Some 20 years ago, on 31st March 1995, construction health and safety legislation underwent significant change with the introduction of the CDM regulations 1994 following the publication of a European Directive on the minimum health and safety standards for temporary or mobile construction sites. The regulations were intended to more clearly integrate health and safety during the whole lifecycle of the construction project, rather than just the construction phase.
CDM regulations 1994 did not confer a right of civil liability for injury claims, other than where work was permitted to start where no effective health and safety plan was in place, or where unauthorised persons were allowed on site. However breaches of the legislation could lead to criminal prosecution.
Just over a year later in September 1996, final implementation of the European Directive was achieved with the introduction of the Construction (Health, Safety and Welfare) regulations 1996. These regulations were intended to simplify and modernise existing and widespread health and safety regulations in the construction sector, and provide specific detail covering defined construction activities, for example, using access equipment or support for excavations. Breaches of the regulations gave rise to civil liability in compensation claims for injury.
Over time, this new legislation was considered to result in an overly cautious, costly and bureaucratic approach to compliance, where important health and safety information was not effectively communicated. Concerns were raised from within the construction industry and the Health and Safety Executive (HSE) that the expected health and safety improvements were not being delivered.
Following an industry wide consultation in 2002, this in turn led to the introduction of the CDM regulations 2007 which merged and modernised the two preceding pieces of legislation with the key aim of reducing the risk to health and safety of all parties involved in a construction project, from inception to project completion and beyond.
The 2007 regulations identified five duty holders for a construction project – the client, designer and contractors, but for ‘notifiable’ projects where construction work was more than 30 working days in duration (or more than 500 person days on site) there was an additional requirement for the client to appoint a CDM Co- ordinator and a Principal Contractor to assist with planning, co-ordination and construction management.
A requirement was introduced that pre-construction information should be prepared, including details of the CDM planning period, intended to allow contractors sufficient time to assess health and safety issues and plan their works before commencing construction. Alongside this, the ‘Construction Phase Plan’ (CPP) was introduced, which set out the management arrangements during construction, and a ‘Health and Safety File’, containing key health and safety information for use in future work on the structure. Finally, an Approved Code of Practice (ACOP) replaced the construction (Health Safety and Welfare) regulations 1996, giving clear and detailed advice and guidance to duty holders on design and management issues as well as site safety and compliance.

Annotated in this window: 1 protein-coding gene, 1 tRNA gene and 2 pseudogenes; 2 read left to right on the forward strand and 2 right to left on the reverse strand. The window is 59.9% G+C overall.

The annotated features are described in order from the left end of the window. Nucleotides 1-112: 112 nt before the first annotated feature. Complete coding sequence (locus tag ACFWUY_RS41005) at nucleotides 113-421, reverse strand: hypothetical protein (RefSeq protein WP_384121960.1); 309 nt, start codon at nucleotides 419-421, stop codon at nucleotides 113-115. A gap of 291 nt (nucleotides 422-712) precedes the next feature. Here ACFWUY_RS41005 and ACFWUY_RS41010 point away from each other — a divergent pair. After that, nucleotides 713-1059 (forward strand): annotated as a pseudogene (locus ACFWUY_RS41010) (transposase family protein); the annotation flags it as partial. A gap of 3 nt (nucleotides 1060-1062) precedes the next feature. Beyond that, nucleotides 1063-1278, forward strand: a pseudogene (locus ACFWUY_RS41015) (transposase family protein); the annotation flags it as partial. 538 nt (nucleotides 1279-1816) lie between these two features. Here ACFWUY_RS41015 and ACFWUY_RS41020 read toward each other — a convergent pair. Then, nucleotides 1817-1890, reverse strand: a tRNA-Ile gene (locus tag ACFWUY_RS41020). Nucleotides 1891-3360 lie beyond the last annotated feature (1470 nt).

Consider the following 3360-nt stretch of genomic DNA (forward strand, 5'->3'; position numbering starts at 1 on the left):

Civil liability for breaches of CDM 2007 regulations was conferred to employees of duty holders, and to others in more limited circumstances. However, this was revoked on 1st October 2013, following introduction of the Enterprise and Regulatory Reform Act 2013. In practice, from that date breaches of the regulations, whilst not conferring civil liability, would still be persuasive that an employer was negligent and in breach of its common law duties.
In 2014, some seven years on from the introduction of the 2007 regulations, HSE undertook a consultation to effect further changes, having evaluated that whilst the model of risk management embedded within CDM 2007 had become standard practice in the more organised parts of the construction industry, more needed to be done to embed the approach with smaller contractors.
The consultation had the stated aim to make the regulations easier to understand, replace the CDM co- ordinator role with that of principal designer, replace the ACOP with targeted guidance, replace the detailed and prescriptive requirements for individual and corporate competence with a more generic requirement, align notification requirements with the Directive and apply the Regulations to domestic clients but in a proportionate way.
The results of this consultation are the CDM regulations 2015, which came into effect on 6th April 2015.
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For further information please contact Andrew Thornton, Partner, Construction on +44 (0)20 7528 4489